Wednesday, January 05, 2011

Taking Flight: Thoughts on the Art of Hayao Miyazaki on His 70th Birthday

by Gregg Chadwick

Celluloid Dreams
Celluloid Dreams at the Ghibli Museum, Mitaka, Japan

I woke up from a dream this morning that seemed to have been pulled from a Hayao Miyazaki film. In my dream a tender sapling reached towards the light as it sprouted from my wrist. Above, russet clouds moved in a cerulean sky. I look to my dreams as openings rather than fortunes. Yet, since I recently returned from Tokyo, I should remember that in Japan the first dreams of the New Year, hatsu-yume 初夢, traditionally provide markers for the dreamer's upcoming year.

Hayao Miyazaki
Sketch for Spirited Away (Sen to Chihiro no Kamikakushi)
pencil and watercolor on paper 2001
(Ghibli Museum, Mitaka, Japan)

The vision and mystery of Hayao Miyazaki's work will surely provide inspiration for me throughout 2011. In December, I was fortunate to visit the Ghibli Museum which was created to feature the art and films of Hayao Miyazaki and also the breadth of animation done by Studio Ghibli since its founding in 1985 by filmmakers Hayao Miyazaki and Isao Takahata.

Flight plays an important role in many of Miyazaki's films and it is fitting that both the film company, Studio Ghibli, and the Ghibli Museum were named after an Italian airplane first produced before World War II: the Caproni Ca.309 Ghibli. The word ghibli in Italian refers to the hot dry winds that blow across the Sahara desert.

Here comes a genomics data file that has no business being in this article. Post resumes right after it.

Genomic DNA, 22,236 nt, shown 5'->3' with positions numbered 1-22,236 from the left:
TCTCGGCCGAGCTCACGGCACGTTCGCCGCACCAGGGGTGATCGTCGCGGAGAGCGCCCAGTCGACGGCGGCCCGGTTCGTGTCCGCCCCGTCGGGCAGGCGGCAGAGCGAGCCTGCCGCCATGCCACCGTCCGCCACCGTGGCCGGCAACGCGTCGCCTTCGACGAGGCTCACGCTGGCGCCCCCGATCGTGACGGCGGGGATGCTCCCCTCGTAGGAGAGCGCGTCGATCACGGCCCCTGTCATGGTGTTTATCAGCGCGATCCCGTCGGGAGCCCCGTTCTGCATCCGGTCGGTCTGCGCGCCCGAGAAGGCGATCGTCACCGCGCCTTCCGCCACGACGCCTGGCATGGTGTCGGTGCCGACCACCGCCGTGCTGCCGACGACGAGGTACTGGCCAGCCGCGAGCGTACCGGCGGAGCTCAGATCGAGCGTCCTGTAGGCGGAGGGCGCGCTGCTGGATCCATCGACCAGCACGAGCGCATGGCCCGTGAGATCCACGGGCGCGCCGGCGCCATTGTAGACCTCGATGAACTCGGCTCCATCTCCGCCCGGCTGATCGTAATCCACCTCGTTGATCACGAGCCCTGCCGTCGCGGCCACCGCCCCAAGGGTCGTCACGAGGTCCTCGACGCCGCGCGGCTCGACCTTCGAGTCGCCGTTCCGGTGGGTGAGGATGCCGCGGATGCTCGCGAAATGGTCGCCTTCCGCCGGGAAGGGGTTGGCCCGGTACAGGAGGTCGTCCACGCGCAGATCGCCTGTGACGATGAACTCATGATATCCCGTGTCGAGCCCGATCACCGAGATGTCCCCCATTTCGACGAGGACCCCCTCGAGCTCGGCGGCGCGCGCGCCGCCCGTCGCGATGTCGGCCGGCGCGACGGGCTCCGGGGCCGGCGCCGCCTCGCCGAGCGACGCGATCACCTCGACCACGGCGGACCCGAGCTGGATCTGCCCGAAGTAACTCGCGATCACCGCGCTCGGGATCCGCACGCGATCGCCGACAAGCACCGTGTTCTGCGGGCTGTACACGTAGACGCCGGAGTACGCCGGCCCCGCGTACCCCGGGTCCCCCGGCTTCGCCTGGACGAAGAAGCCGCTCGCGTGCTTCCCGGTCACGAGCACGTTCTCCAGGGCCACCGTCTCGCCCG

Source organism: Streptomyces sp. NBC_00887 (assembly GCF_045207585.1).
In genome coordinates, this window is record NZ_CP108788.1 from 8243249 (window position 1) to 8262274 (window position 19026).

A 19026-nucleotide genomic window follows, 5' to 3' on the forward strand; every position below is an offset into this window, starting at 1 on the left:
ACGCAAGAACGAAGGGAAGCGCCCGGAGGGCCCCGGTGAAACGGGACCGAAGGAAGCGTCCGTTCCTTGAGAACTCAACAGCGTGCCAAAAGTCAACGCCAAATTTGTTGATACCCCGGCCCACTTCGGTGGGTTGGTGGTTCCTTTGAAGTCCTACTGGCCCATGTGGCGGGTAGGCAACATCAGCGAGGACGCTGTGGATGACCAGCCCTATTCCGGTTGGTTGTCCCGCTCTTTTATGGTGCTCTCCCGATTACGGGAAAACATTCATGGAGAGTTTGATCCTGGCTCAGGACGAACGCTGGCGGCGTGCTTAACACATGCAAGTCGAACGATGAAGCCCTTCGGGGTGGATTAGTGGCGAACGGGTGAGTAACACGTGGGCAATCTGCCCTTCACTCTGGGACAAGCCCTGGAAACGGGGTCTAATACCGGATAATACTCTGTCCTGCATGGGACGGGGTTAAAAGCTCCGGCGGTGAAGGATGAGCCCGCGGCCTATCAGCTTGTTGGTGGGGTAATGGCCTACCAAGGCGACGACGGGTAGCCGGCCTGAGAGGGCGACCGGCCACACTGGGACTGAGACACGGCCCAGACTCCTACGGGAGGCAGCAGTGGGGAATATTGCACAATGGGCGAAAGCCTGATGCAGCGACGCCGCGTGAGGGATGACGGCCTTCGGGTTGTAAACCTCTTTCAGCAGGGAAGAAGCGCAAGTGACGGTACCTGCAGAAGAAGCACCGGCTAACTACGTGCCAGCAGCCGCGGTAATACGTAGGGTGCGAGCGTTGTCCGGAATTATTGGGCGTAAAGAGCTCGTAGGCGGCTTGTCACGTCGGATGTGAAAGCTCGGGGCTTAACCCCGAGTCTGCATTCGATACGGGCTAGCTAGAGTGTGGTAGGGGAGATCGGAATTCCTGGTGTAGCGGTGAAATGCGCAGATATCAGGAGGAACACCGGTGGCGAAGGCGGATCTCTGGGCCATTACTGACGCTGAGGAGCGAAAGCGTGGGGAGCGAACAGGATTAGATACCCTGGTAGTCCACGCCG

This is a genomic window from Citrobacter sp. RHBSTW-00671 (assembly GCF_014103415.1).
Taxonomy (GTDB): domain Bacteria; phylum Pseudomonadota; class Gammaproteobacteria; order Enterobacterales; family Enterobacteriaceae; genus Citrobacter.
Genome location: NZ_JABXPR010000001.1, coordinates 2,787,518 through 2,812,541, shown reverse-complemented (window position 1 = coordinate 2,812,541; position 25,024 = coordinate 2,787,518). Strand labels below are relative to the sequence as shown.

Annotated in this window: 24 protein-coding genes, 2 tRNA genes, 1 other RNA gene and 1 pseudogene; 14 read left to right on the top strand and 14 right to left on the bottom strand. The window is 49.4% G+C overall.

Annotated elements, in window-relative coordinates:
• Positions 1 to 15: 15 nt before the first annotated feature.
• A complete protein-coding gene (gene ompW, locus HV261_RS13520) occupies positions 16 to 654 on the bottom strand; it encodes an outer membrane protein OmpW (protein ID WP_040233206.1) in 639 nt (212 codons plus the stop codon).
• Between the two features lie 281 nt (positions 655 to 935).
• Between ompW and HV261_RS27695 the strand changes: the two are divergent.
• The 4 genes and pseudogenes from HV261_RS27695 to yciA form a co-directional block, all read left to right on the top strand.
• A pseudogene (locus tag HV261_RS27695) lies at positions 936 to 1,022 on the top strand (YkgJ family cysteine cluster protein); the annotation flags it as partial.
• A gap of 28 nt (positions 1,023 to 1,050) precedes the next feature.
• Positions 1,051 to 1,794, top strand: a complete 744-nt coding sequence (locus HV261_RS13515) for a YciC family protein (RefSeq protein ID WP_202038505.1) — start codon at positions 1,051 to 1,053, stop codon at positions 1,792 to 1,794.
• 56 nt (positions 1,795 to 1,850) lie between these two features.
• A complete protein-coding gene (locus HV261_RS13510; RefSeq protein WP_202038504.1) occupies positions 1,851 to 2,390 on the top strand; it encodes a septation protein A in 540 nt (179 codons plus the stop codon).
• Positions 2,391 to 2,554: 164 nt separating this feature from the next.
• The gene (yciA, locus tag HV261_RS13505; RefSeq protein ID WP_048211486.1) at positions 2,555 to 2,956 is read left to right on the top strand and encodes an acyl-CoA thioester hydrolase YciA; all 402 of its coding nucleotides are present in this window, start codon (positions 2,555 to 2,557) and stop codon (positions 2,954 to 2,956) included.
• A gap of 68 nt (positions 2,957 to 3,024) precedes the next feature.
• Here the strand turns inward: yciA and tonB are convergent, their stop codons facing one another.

Caproni Ca.309 "Ghibli" In North Africa during WWII

Hayao Miyazaki was born on January 5, 1941 just months before Pearl Harbor and the brutal battles in the Pacific Theatre of World War II. As a small child growing up in greater Tokyo, Miyazaki drew scenes of aircraft and aviation most likely inspired by his father's family business which built airplane parts for Japanese Zero fighter planes and also in the later years of the war, by his remembrances of the waves of Allied bombers which firebombed much of Tokyo into smoldering ruins.

Still from Grave of the Fireflies ((Hotaru no Haka)) 1988
Created by Studio Ghibli. Directed by Isao Takahata.

Much of Miyazaki's mature work reflects his distaste for heedless violence and warmongering. Miyazaki also deeply cares about the environment and the place of natural beauty in a heavily industrialized Japan. Thirdly, many of Miyazaki's films feature a strong, brave, and resourceful main female character. I have been traveling to Japan since I was a kid in the 1970's and I am pleased to see that Miyazaki's vision for life in Japan seems to be bearing fruit. On his 70th birthday, I would like to give thanks to Hayao Miyazaki for his talent, vision, and deep concern for humanity. Bravo!

Hayao Miyazaki at 22
(Courtesy NTV)

Hayao Miyazaki
Sketch for Porco Rosso (Kurenai no buta)
pencil and watercolor on paper 1992
(Ghibli Museum, Mitaka, Japan)

Hayao Miyazaki
Sketch for My Neighbor Totoro (Tonari no Totoro)
pencil and watercolor on paper 1988
(Ghibli Museum, Mitaka, Japan)

Miyazaki Discusses Hand Drawn Animation and Inspiration at the Venice Film Festival on September 2, 2008

Japanese Television Documentary on Miyazaki

Much more at:
Studio Ghibli Website
Studio Ghibli Latest News from
Studio Ghibli Information Site (In French and excellent!)

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